Josef Lada's paintings an enduring symbol of Czech Christmas

Josef Lada

For many readers around the world, Josef Lada's illustrations of the Good Soldier Svejk are inextricably linked to the famous character created by Jaroslav Hasek. But Josef Lada did far more than illustrate Hasek's novel, and his idealized paintings of carol singers and family gatherings are for many in this country an enduring symbol of Czech Christmas.

Josef Lada was born just outside Prague in 1887, in the tiny village of Hrusice. His father was a cobbler and the family were poor, and little Josef lost an eye when he fell out of his cradle and landed on one of his father's knives. But Lada seems to have had a happy childhood, and loved Christmas. Years later he recalled with relish the traditional foods his family prepared, and said he loved their small and modestly decorated Christmas trees more than wealthier boys whose trees reached the ceiling.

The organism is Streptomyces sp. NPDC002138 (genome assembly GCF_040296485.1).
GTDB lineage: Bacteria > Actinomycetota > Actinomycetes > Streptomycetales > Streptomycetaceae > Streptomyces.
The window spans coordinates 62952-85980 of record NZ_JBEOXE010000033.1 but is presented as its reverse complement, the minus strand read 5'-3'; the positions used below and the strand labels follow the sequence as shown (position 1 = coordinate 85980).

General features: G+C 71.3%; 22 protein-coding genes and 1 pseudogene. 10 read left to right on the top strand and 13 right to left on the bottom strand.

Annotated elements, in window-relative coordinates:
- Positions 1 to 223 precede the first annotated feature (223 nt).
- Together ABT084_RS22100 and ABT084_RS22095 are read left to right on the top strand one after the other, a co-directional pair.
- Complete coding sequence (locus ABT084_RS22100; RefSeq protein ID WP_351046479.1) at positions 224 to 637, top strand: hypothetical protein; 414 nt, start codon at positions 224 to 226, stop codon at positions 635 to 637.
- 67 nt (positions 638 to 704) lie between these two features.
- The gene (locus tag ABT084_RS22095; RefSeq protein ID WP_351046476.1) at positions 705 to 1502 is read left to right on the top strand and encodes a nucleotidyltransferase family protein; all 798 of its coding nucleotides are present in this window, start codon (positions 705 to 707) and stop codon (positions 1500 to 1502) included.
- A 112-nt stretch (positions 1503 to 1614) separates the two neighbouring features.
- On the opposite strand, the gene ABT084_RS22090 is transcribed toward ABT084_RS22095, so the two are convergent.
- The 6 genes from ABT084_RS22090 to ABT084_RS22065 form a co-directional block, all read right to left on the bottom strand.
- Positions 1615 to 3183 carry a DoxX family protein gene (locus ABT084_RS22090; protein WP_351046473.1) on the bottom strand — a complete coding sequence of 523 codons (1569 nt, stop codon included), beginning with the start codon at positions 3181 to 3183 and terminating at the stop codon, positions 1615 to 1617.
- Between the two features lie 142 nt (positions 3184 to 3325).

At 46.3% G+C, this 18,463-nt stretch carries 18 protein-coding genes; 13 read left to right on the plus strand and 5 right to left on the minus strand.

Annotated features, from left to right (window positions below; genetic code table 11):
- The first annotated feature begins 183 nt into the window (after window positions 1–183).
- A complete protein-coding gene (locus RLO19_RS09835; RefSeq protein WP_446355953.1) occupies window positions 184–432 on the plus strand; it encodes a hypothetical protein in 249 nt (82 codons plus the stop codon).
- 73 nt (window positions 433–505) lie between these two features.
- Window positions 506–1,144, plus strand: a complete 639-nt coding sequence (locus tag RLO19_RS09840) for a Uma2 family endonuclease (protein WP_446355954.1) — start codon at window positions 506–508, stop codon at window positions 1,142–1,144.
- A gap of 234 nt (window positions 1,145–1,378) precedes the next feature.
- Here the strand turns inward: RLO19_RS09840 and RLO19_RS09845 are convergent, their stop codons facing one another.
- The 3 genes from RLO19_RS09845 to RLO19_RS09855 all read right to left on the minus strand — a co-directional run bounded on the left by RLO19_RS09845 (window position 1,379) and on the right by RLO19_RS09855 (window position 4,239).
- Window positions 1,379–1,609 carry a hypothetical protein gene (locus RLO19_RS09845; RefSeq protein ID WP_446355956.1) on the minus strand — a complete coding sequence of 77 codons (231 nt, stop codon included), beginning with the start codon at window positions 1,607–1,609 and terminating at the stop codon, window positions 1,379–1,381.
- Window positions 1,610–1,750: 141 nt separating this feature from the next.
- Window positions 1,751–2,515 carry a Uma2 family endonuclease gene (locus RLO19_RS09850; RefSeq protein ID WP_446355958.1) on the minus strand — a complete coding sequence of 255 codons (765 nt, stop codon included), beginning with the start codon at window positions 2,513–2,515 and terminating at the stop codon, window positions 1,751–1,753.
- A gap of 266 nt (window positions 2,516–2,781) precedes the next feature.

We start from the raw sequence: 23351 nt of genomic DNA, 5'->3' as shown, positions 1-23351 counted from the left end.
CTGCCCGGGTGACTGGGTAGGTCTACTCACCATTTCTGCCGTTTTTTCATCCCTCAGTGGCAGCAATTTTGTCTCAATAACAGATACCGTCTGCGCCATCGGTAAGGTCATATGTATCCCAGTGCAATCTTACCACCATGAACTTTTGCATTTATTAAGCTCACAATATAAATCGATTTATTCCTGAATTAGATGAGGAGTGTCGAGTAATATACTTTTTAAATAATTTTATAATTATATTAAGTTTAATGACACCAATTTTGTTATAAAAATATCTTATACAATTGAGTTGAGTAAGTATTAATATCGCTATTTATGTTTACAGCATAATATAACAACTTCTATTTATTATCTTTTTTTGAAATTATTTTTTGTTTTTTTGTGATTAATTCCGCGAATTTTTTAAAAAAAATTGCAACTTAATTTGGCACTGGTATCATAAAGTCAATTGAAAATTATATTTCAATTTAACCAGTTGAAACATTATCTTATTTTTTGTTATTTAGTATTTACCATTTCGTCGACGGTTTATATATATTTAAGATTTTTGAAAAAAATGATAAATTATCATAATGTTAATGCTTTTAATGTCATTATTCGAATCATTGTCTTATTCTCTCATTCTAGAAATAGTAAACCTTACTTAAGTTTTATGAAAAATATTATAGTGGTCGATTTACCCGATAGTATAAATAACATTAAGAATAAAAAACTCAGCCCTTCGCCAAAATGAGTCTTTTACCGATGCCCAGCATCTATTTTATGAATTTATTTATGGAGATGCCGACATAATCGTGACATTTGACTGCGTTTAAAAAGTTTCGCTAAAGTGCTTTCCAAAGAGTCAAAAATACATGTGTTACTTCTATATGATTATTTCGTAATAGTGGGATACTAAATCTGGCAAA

Josef Lada was sent to Prague to be an apprentice, but art was his passion, and he was paid the princely sum of 20 crowns when, at just 17, his first illustrations were published by a magazine called Maj.

Two years later he had his fateful first meeting with Jaroslav Hasek. Decades later, Hasek's "The Good Soldier Svejk and his Fortunes in the World War" would be most people's first introduction to Lada's distinctive art, at least outside the Czech Republic.

In this country, however, many people associate Josef Lada with his wonderful Christmas paintings, many of which have been appearing on Czech Christmas cards for generations. Typical images include large families in simple but cosy rooms; the men smoke pipes, while rosy-faced children marvel at Nativity scenes.

Other typical Lada Christmas figures include carol singers, and children building snowmen or sledging. Invariably there is snow all around, and while it may be dark the village looks calm and pretty, and the wooden houses warm and welcoming.

Lada's Christmas paintings remained popular during the Communist era, but sometimes the authorities censored their Christian imagery. His grandson, also called Josef, says in the 1970s there were Lada calendars in which religious figures were removed and replaced by for instance a bowl of apples.

Now, however, all of his wonderful Christmas illustrations are exactly as he painted them. And the chances are that if you receive a Christmas card from the Czech Republic it may well feature one of Josef Lada's timeless images.